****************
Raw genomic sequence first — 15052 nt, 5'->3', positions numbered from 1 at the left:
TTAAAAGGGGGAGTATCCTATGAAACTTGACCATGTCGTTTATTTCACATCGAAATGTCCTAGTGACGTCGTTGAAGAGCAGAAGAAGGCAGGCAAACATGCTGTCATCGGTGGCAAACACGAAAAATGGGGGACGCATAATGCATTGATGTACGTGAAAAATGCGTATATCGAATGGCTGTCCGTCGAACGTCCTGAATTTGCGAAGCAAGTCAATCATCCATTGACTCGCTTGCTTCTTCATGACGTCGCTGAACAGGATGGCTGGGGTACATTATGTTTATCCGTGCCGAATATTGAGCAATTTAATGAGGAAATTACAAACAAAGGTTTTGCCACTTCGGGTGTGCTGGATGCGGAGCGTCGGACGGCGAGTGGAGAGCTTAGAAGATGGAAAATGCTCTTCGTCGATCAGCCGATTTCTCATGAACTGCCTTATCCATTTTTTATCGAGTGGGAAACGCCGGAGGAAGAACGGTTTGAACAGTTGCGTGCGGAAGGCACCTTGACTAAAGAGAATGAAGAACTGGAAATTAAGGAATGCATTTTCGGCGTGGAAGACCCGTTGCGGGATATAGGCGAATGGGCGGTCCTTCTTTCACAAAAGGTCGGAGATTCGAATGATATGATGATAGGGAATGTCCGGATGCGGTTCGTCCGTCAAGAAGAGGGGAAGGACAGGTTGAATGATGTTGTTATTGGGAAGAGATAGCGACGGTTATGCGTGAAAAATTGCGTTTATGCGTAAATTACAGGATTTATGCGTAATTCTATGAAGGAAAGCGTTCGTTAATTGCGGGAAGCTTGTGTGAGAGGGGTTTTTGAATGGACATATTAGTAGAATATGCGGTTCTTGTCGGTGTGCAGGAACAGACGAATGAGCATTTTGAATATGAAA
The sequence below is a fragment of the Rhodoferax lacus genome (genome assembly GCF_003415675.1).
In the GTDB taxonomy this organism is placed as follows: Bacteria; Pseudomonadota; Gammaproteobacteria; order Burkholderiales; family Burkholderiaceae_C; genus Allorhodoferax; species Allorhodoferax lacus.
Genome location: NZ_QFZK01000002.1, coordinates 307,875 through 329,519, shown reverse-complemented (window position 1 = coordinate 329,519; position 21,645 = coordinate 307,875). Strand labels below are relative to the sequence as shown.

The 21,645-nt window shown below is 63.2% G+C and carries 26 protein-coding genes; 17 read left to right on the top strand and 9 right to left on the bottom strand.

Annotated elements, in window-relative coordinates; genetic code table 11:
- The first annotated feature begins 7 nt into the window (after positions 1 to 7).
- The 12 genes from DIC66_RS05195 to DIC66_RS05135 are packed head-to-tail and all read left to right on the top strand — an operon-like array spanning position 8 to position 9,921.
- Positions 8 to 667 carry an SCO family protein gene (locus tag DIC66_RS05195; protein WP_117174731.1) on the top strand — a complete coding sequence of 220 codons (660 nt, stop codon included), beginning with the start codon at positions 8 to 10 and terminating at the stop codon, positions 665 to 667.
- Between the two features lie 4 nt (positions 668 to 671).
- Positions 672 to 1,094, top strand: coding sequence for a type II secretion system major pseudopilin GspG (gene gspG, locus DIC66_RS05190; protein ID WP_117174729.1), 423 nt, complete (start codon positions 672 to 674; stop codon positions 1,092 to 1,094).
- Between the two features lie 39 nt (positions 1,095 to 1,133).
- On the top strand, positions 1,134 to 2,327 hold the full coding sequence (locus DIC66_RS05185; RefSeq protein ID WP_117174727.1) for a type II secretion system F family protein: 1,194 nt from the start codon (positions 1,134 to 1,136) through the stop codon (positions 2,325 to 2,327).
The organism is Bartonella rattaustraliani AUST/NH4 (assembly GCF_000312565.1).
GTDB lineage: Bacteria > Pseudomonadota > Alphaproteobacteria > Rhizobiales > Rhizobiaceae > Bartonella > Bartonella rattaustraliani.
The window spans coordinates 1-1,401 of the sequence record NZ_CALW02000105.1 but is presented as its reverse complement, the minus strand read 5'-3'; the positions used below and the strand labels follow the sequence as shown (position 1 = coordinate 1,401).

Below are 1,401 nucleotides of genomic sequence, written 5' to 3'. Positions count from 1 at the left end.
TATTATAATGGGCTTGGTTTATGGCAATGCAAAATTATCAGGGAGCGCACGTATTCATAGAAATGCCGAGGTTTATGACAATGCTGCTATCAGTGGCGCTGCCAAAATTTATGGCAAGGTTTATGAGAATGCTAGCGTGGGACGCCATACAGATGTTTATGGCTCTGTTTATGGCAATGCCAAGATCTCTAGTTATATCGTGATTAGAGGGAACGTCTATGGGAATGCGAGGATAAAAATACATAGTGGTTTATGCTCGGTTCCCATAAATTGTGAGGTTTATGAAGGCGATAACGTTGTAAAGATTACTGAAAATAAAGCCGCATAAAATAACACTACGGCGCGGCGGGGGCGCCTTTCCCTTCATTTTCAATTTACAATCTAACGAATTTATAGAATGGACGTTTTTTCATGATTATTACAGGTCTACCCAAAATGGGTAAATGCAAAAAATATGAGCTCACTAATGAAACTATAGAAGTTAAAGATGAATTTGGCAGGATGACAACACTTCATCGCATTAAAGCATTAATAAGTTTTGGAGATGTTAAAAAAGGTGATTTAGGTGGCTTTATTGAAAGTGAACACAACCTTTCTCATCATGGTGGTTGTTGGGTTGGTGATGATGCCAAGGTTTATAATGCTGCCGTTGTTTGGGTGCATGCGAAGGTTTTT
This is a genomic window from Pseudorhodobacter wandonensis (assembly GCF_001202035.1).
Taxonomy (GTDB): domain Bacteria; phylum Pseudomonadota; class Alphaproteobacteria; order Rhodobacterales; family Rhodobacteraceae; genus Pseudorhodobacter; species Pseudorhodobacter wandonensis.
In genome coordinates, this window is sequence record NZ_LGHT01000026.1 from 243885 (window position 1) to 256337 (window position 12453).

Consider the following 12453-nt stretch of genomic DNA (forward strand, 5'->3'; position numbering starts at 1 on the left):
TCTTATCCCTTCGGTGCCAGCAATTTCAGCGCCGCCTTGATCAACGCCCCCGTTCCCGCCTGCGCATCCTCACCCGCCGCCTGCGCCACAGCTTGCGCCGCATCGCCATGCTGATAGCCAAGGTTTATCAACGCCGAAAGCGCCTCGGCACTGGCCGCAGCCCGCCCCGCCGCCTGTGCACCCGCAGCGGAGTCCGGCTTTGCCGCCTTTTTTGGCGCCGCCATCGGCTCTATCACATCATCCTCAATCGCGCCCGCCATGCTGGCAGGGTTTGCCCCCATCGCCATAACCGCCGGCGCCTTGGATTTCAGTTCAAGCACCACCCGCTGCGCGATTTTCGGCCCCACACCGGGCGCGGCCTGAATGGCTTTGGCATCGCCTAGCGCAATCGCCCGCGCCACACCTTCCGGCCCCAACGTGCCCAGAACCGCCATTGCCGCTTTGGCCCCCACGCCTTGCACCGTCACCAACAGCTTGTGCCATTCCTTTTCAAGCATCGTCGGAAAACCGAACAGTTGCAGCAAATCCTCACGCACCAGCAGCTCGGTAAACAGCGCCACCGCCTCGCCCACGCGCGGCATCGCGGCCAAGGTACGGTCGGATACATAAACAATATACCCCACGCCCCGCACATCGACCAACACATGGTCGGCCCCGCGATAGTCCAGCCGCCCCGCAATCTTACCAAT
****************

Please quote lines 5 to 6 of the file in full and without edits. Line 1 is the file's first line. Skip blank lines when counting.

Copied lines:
Genome location: NZ_QFZK01000002.1, coordinates 307,875 through 329,519, shown reverse-complemented (window position 1 = coordinate 329,519; position 21,645 = coordinate 307,875). Strand labels below are relative to the sequence as shown.

The 21,645-nt window shown below is 63.2% G+C and carries 26 protein-coding genes; 17 read left to right on the top strand and 9 right to left on the bottom strand.